Riverside, CA — In early August, the U.S. Department of Interior hosted more “Road to Healing” listening sessions on federal Indian boarding schools with two stops in California, in both Rohnert Park and Riverside. The stops were the seventh and eighth in a tour across the country since starting in May 2022.
Among those in attendance were San Manuel Band of Mission Indians Chairwoman Lynn Valbuena, Pechanga Band of Indians Chairman Mark Macarro, U.S. Rep. Mark Takano (D-CA-3), and survivors, descendants of Indian boarding school students and other tribal citizens.
The listening sessions are part of the Federal Indian Boarding School Initiative launched by U.S. Secretary of Interior Debra Haaland on June 22, 2021 — just days after the recent discovery of 215 unmarked graves at the Kamloops Indian Residential School in Canada. Previous sessions were hosted in Anadarko, Oklahoma; Pellston, Michigan; Mission, South Dakota; Gila River Indian Community, near Phoenix, Arizona, Many Farms, Arizona on the Navajo Nation; and Tulalip Indian Reservation, near Seattle, Washington; the Mille Lacs Band of Ojibwe in Onamia, Minnesota.
“Federal Indian boarding school policies have impacted every single Indigenous person I know,” said Secretary of the Interior Deb Haaland while introducing the “Road to Healing” session at the Sherman Indian High School in Riverside, California on Friday, August 4. “Some are survivors, some are descendants, but we all carry this painful legacy in our hearts regardless of who we are.”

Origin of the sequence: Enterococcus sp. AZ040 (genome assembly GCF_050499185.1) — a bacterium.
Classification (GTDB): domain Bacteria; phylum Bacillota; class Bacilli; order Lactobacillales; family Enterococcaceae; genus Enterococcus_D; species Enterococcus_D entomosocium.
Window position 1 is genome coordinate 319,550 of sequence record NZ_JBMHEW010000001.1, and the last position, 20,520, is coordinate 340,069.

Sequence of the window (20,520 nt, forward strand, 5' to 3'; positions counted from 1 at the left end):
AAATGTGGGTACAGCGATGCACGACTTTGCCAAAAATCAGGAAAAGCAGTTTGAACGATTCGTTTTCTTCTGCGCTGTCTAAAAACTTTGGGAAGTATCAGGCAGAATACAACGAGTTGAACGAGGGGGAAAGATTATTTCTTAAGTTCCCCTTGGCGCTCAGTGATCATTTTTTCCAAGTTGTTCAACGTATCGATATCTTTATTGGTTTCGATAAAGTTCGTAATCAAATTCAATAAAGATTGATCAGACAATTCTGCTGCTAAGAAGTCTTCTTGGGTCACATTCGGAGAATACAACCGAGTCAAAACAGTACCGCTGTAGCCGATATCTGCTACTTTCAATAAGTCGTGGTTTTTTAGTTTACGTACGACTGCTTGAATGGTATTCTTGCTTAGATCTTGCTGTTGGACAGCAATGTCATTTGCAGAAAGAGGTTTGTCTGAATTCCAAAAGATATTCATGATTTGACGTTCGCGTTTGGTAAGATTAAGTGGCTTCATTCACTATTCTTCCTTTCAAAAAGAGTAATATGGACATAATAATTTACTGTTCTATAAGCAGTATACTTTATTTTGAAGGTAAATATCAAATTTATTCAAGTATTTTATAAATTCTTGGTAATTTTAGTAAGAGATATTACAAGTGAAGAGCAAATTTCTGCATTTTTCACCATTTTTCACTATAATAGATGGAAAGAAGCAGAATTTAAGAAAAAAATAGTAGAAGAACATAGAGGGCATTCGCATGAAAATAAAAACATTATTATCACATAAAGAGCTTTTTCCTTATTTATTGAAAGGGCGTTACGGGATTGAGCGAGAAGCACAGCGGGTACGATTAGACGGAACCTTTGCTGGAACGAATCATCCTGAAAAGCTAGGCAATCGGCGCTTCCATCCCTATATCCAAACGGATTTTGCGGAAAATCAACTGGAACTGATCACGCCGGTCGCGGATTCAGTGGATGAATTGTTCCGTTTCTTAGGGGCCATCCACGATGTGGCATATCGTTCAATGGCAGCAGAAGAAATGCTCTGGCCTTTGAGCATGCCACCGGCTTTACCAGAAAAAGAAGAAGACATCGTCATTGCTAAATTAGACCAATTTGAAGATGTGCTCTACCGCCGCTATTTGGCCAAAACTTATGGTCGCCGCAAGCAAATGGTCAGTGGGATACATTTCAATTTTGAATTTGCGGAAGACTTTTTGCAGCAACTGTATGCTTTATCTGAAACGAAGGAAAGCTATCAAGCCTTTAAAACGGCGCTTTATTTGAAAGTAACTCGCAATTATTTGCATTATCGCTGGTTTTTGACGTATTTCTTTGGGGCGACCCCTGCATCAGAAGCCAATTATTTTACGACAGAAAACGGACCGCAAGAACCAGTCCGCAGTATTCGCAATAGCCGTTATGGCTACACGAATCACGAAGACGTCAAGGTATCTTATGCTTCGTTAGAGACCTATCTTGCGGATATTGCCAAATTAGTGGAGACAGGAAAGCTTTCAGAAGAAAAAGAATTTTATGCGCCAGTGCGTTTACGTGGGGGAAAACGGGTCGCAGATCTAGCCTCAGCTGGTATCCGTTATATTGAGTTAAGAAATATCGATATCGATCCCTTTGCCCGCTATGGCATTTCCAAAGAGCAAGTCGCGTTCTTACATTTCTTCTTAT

The purpose of the sessions are to encourage Indian boarding school survivors and descendants to share their stories to become a part of a permanent oral history preserved by the U.S. Federal Government. Many survivors and descendants spoke throughout the sessions, sharing some positive, but mainly negative memories of Indian boarding schools.
Cynthia Devers, Sherman Indian High School Board President, spoke of intergenerational trauma and shared that her father attended Sherman Indian High School and did not speak of any bad experiences. “The bad stuff came from my mom, who never attended a boarding school,” she said. “But the same thing that happened there, happened here. She was not allowed to speak her language when she went to school. They beat her—badly.”
Devers said her mother was bi-lingual and spoke Luiseño and Spanish. “When she went back to school and answered in Spanish, they beat her again,” she said. Luiseño is one of the Indigenous languages Indigenous to Southern California. There are 6 federally recognized Luiseño tribes in California: La Jolla Band of Luiseño Indians, Pala Band of Luiseño Indians, Pauma Band of Luiseño Indians, Pechanga Band of Luiseño Indians, Rincon Band of Luiseño Indians, and Soboba Band of Luiseño Indians.
A Blackfeet man from Montana, who requested to be identified only by his first name, said that he moved to Los Angeles during the Relocation Era in 1963. A social worker, and military veteran, he spoke of being diagnosed with post-traumatic stress disorder (PTSD). “With men, that is war, but with children, that is genocide,” he said. As a social worker, he spoke of the intergenerational trauma he has experienced working with many American Indian/Native American families in the area. He said families shared of their hair being cut, punished for speaking their language or taking a liking to their Native culture, and made to feel ashamed of their heritage. “That is genocide,” he repeated.